This bizarre virus has genes never seen before
Almost everything about this virus is unique.
Our planet is teeming with mysterious microbes. Now, in the waters of an artificial lake, scientists may have discovered one of the most mysterious of all: a brand-new virus with genes that have never been seen before.
A couple of years ago, the group collected water samples from the creeks of Lake Pampulha, an artificial lagoon in the city of Belo Horizonte in Brazil, in search of giant viruses — or those with massive genomes — that infect single-celled organisms called amoebas. But when the team went back to the lab and added these samples to amoeba cells to try to catch giant viruses in their attempt to infect the cells, they found a much smaller intruder.
"It was really a big surprise since so far we only know giant viruses infecting amoebas, not small viruses," said senior author Jônatas Abrahão, an associate professor in the microbiology department of the Federal University of Minas Gerais in Brazil. This new virus was only around 80 nanometers in diameter, but all amoeba-infecting viruses that we know of to date are much larger, at more than 200 nanometers, Abrahão told Live Science
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The researchers named the tiny virus the "Yaravirus" after "Yara," the mother of waters — an important character in the mythological stories of the Tupi-Guarani indigenous tribes, according to the study.
When the researchers analyzed the microbe's genome, they found that most of them had never been seen in any other viruses. They searched for the Yaravirus' gene signature in thousands of environmental genomic data and found no hint, "indicating how rare this virus is," Abrahão said.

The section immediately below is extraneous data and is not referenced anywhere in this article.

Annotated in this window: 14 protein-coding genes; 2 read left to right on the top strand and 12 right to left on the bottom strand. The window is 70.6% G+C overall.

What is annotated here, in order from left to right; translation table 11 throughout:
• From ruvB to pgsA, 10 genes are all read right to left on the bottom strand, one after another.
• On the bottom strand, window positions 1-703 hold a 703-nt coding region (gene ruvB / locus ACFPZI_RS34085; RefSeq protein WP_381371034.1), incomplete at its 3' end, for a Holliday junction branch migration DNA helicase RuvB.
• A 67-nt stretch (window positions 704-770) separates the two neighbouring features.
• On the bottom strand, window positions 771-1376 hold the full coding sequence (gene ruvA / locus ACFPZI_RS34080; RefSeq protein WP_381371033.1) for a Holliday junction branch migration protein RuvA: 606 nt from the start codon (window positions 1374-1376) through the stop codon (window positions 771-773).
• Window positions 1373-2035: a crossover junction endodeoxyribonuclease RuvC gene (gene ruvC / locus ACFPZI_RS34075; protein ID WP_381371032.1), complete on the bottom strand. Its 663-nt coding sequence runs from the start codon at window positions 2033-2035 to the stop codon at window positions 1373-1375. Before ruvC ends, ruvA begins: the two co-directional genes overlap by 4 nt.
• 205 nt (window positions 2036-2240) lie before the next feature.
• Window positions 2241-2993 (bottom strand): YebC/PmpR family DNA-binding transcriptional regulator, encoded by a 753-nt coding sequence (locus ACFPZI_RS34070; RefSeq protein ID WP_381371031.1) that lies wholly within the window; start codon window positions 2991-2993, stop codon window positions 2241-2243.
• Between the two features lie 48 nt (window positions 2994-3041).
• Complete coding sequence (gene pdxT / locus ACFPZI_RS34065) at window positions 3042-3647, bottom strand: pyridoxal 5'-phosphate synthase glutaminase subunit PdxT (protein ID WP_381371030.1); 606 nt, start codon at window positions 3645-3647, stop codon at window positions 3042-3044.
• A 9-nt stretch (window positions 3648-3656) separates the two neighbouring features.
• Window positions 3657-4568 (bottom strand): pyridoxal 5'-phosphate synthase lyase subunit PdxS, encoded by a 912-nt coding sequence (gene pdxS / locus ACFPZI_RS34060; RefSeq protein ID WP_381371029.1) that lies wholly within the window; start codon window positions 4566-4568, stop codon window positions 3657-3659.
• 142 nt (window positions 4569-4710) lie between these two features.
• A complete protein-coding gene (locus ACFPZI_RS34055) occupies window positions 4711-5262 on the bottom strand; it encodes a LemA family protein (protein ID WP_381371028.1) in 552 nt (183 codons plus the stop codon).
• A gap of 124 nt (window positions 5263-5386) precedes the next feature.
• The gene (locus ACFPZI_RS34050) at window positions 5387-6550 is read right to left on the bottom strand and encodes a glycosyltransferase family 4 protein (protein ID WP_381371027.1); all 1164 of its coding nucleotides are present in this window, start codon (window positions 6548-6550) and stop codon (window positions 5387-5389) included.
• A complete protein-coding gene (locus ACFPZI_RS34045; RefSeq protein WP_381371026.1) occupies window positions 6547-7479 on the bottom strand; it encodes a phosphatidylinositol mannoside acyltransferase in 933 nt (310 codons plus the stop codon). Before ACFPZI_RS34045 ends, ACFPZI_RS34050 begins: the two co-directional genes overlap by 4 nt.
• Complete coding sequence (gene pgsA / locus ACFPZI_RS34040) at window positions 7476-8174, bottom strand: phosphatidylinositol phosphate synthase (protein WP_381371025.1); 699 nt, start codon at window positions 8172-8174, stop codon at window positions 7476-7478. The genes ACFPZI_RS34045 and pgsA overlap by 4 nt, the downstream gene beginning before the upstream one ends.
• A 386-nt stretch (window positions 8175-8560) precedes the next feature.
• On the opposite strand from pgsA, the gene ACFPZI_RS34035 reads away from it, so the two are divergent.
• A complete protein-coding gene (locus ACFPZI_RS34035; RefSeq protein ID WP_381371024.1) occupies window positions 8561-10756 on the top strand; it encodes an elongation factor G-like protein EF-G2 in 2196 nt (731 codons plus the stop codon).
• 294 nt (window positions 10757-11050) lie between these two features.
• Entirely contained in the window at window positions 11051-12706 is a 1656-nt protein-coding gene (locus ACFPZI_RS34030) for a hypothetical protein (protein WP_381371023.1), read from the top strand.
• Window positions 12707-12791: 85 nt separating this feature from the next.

Only six out of 74 genes showed some degree of similarity to other known genes, he added. Some of the known genes are also known to be present in giant viruses — but because Yaravirus is both small in size and genome, it's not a giant virus, Abrahão said. Yet, it infects amoebas like giant viruses do.
"This is one of the reasons why this new virus is so intriguing and we claim that it challenges the classification of DNA viruses," Abrahão said. What's more, DNA viruses are classified based on the protein that makes up their shell, or capsid. The Yaravirus' capsid doesn't resemble any previously known protein. It's also unclear when and where this virus originated and evolved.
"It would be necessary to isolate new viruses similar to Yaravirus to improve our analysis and try to define their origin," he said. Though they isolated the virus only recently, it is possible this virus has been circulating on Earth for ages, Abrahão said.
In any case, Yaravirus doesn't infect human cells.
"If we consider all known viruses by now, we can say that most of them do not represent any threat for our health," Abrahão said. But that doesn't mean we shouldn't care about them. "Viruses are extremely important in [the] environment," helping with nutrient recycling or controlling pests, Abrahão said.
The group hopes to further analyze the features of the virus in an effort to understand how it interacts with amoebas and other potential hosts, and to figure out the microbe's origin and how it evolved. And this study shows "we know only a very small fraction of this diversity" of viruses present on our planet, Abrahão said. "There is still a lot to explore."
This study has not yet been peer-reviewed and was posted online Jan. 28 to the BioRxiv database.
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Originally published on Live Science.
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Yasemin is a staff writer at Live Science, covering health, neuroscience and biology. Her work has appeared in Scientific American, Science and the San Jose Mercury News. She has a bachelor's degree in biomedical engineering from the University of Connecticut and a graduate certificate in science communication from the University of California, Santa Cruz.
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